Some like it raw

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No, there isn’t a sushi chapter in Good Fish, but tonight’s dish definitely was raw. And some of you will love it, and some of you will not (sorry Katy!)

Scallop Crudo (pg 83) is rated as the easiest scallop dish, and since there isn’t any cooking involved, it really does come together rather quickly. But your plating skills will be tested, and you may discover you are more of a perfectionist than you think!

The hardest part of this dish for me was cutting the raw scallop into horizontal 1/8-inch slices – even when I’ve seen Becky do this dish on at least two occasions.  But when the knife was in my hand, I felt like a butcher as I tried to slice thin, even round buttons of the fleshy scallop.  I froze them for about 20 minutes before starting, as Becky instructs, to allow for easier slicing – but I think the problem was the cutter, not the scallop.

But I carried on, laying out the delicate rounds of scallop on the plate – hiding my rough cuts as well as possible – and here’s where the plating skills will kick your butt. You spoon an orange reduction (easy sauce to make) over the scallops and then drizzle EVOO over them nicely.  But the beautiful vision of the finished dish in the cookbook (by the talented Clare Barboza) was in my mind, and I struggled to get the drops just right. And then you sprinkle pumpkin seeds, diced orange and chopped fresh mint, adding splashes of color and bursts of flavor, all while attempting to keep the work of art looking like the cookbook photo. Oh and don’t forget the Maldon salt for a little pop, although I used some alder smoked salt instead, since that’s what I had on hand.  It’s one damn beautiful dish, for sure, and it will impress anyone you dare serve raw scallop to…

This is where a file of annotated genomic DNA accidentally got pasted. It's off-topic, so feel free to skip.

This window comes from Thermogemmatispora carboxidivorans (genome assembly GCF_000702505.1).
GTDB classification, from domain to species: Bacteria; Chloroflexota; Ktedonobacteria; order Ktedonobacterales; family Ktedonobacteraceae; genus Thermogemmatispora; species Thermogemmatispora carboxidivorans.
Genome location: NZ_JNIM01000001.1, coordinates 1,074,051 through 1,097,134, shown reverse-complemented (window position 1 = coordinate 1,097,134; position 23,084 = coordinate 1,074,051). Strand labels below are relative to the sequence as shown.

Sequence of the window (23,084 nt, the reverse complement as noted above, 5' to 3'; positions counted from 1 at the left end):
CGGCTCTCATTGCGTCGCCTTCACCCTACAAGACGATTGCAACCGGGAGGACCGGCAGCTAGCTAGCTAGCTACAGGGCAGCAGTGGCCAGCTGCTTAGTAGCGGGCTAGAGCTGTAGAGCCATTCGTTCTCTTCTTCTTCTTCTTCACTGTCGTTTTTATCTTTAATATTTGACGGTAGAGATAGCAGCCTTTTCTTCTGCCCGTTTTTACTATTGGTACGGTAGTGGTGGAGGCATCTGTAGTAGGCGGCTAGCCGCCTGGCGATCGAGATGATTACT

So back to the beginning, I did not expect to like raw scallop when I first encountered it months ago while helping Becky cater a private party.  And I saw a few tipsy guests politely leave the barely-touched plate in a hidden corner of the kitchen, when they discovered it wasn’t their cup of tea – and I was further discouraged from trying it.

Until, of course, Becky made a special plate of it for me and said “Here you go!” with so much pride and enthusiasm that of course I had to try it.  And then she watched and waited.  What are you going to do when a professional chef creates a beautiful plate for you?? Well duh, you eat it – so I did.  And it was magnificent.  I felt stupid for being afraid to try it, because I would have missed out on such an amazing combination of sweet, sour, spicy, crunchy, umami goodness.  It’s become one of my favorites, which is a good thing because…

As I said in the beginning, some do not like it raw, no matter how much you will them too. My partner Katy sat watching me assemble this dish, fully intended to enjoy my labor of love, although the trepidation on her face was quite clear.  I will say she was a good sport and humored my “get all the elements in one bite, you’ll love it!” encouragement, but after two bites, she was done.  And that’s okay with me, at least she tried…and more for me now!

So what say you – raw scallop or no?

NEXT UP: The three-day camping trip to the Olympic Peninsula begins, and plans include Steamers with Beer (there’s an extremely low tide this weekend, so maybe we’ll dig them ourselves!), Dad’s Sardines on Crackers (easy for camping), and Cast-Iron Rainbow trout (fish in a skillet over a campfire? duh!)


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Copyright 2011 Karen Rosenzweig